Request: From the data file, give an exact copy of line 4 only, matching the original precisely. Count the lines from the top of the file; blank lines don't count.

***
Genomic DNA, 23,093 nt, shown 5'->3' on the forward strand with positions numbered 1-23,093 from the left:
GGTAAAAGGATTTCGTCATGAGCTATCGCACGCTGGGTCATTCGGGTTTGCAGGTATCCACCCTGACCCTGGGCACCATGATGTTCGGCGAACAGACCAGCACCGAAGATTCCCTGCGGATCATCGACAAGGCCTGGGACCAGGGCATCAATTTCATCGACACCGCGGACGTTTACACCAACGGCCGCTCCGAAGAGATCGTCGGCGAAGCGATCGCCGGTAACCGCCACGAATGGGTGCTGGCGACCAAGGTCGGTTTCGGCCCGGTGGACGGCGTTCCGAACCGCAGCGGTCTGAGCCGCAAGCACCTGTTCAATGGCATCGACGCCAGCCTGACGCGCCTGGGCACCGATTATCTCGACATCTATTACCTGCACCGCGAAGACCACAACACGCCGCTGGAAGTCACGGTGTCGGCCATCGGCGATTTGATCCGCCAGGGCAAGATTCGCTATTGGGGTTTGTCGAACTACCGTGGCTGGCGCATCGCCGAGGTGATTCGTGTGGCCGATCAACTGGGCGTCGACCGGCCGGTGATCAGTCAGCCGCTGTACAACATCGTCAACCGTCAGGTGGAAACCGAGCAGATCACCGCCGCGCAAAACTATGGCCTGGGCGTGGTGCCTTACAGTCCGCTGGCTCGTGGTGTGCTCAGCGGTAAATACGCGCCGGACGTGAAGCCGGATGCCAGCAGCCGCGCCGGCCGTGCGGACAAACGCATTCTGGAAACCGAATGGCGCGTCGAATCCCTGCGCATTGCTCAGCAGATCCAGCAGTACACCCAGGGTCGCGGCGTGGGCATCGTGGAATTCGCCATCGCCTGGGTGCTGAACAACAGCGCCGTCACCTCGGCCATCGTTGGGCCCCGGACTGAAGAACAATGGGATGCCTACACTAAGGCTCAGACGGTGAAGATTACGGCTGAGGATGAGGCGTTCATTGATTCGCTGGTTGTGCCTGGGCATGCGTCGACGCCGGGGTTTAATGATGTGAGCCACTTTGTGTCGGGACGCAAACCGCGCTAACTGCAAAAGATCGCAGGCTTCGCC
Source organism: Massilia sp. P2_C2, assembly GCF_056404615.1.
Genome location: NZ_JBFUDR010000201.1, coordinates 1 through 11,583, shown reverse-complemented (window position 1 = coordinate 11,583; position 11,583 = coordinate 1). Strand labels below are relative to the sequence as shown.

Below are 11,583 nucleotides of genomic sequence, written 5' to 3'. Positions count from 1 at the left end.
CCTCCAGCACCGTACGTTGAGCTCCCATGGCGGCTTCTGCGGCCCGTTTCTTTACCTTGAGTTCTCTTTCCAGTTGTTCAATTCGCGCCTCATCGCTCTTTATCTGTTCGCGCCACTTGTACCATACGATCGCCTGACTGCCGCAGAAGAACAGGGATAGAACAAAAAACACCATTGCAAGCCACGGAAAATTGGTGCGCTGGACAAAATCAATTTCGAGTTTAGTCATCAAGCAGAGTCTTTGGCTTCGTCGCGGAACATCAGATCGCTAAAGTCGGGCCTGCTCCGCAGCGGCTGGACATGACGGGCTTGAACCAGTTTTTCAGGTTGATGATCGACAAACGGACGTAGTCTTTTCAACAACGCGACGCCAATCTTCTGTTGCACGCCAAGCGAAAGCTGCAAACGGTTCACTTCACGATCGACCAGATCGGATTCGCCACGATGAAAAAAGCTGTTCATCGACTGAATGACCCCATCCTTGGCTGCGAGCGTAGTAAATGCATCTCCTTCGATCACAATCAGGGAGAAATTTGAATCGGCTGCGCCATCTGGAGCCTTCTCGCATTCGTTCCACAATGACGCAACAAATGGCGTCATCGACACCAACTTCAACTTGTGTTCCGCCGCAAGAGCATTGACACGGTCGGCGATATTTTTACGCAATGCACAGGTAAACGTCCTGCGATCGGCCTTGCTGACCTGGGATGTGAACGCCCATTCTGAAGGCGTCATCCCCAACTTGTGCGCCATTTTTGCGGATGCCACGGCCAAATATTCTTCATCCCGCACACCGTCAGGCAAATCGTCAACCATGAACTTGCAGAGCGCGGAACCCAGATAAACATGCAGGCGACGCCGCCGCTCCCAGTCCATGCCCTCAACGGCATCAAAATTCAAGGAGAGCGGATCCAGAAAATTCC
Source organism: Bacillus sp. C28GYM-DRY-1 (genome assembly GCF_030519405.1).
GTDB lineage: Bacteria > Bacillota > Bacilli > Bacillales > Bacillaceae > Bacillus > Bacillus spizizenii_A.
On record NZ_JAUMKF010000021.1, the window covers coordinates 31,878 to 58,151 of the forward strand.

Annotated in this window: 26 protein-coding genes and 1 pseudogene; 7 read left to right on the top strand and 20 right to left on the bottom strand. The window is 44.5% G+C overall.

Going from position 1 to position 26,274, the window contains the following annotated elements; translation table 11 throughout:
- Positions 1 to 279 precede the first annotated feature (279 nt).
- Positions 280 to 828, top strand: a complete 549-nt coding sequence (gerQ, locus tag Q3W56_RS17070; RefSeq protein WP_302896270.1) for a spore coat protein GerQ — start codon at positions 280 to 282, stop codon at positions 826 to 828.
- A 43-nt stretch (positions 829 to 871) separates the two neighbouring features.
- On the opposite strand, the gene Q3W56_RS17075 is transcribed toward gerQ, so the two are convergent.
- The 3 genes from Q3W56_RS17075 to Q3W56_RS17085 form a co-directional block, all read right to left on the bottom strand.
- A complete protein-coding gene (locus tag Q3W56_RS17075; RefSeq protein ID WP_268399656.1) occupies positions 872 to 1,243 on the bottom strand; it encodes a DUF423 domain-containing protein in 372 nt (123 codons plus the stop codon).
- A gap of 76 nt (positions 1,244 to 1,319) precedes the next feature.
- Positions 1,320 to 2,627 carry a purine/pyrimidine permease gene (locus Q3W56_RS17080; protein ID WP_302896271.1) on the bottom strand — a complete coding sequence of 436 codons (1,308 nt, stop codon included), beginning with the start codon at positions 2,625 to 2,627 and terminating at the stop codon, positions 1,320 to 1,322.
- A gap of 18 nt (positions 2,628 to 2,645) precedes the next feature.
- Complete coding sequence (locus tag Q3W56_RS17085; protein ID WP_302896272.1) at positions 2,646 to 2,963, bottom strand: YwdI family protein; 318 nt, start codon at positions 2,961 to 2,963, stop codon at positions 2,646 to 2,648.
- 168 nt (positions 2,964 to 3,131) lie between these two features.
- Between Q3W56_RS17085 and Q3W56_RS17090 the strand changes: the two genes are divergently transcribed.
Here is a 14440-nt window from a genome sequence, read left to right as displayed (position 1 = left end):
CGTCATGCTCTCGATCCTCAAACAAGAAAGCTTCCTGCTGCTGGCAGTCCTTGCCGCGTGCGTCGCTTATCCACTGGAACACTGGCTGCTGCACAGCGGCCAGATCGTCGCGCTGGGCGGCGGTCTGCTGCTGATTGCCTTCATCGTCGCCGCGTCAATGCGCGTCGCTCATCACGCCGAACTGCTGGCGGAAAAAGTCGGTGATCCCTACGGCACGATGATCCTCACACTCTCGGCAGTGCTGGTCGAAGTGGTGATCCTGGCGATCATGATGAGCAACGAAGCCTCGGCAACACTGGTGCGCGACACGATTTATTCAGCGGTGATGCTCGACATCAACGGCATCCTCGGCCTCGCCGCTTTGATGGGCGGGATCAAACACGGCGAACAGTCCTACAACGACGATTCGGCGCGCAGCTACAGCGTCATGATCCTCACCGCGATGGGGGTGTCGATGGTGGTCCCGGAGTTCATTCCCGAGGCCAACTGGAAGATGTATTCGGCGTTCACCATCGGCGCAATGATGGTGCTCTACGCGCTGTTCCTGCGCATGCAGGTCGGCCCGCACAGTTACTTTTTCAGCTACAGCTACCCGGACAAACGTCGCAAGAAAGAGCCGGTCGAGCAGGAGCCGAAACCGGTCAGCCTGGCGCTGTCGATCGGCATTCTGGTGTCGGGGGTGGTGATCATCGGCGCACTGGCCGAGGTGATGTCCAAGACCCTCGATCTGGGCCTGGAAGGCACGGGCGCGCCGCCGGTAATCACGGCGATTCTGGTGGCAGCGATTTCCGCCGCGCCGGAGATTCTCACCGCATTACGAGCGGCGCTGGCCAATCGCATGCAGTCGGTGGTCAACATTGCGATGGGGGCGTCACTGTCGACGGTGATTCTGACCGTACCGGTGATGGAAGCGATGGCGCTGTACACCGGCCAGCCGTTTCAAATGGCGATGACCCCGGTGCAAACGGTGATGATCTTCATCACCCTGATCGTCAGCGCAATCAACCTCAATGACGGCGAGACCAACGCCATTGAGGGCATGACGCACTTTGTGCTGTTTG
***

Genome location: NZ_JBFUDR010000201.1, coordinates 1 through 11,583, shown reverse-complemented (window position 1 = coordinate 11,583; position 11,583 = coordinate 1). Strand labels below are relative to the sequence as shown.